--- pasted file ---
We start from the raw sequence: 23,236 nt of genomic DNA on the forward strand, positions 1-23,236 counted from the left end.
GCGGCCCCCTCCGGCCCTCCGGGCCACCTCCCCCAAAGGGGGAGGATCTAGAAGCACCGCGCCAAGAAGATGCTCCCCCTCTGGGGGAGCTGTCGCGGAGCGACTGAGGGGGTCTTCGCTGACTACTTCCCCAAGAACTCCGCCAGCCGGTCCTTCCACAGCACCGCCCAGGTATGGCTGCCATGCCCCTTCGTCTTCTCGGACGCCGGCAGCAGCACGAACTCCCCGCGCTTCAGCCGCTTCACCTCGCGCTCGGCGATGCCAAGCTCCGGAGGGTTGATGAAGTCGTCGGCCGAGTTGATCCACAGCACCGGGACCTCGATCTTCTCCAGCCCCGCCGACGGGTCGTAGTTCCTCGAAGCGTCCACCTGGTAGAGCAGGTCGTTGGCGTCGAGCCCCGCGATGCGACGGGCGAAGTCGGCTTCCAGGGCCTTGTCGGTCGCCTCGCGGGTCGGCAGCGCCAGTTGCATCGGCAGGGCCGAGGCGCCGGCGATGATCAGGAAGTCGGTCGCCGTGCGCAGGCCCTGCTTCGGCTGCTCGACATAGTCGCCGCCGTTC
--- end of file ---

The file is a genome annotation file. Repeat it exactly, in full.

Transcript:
We start from the raw sequence: 23,236 nt of genomic DNA on the forward strand, positions 1-23,236 counted from the left end.
GCGGCCCCCTCCGGCCCTCCGGGCCACCTCCCCCAAAGGGGGAGGATCTAGAAGCACCGCGCCAAGAAGATGCTCCCCCTCTGGGGGAGCTGTCGCGGAGCGACTGAGGGGGTCTTCGCTGACTACTTCCCCAAGAACTCCGCCAGCCGGTCCTTCCACAGCACCGCCCAGGTATGGCTGCCATGCCCCTTCGTCTTCTCGGACGCCGGCAGCAGCACGAACTCCCCGCGCTTCAGCCGCTTCACCTCGCGCTCGGCGATGCCAAGCTCCGGAGGGTTGATGAAGTCGTCGGCCGAGTTGATCCACAGCACCGGGACCTCGATCTTCTCCAGCCCCGCCGACGGGTCGTAGTTCCTCGAAGCGTCCACCTGGTAGAGCAGGTCGTTGGCGTCGAGCCCCGCGATGCGACGGGCGAAGTCGGCTTCCAGGGCCTTGTCGGTCGCCTCGCGGGTCGGCAGCGCCAGTTGCATCGGCAGGGCCGAGGCGCCGGCGATGATCAGGAAGTCGGTCGCCGTGCGCAGGCCCTGCTTCGGCTGCTCGACATAGTCGCCGCCGTTC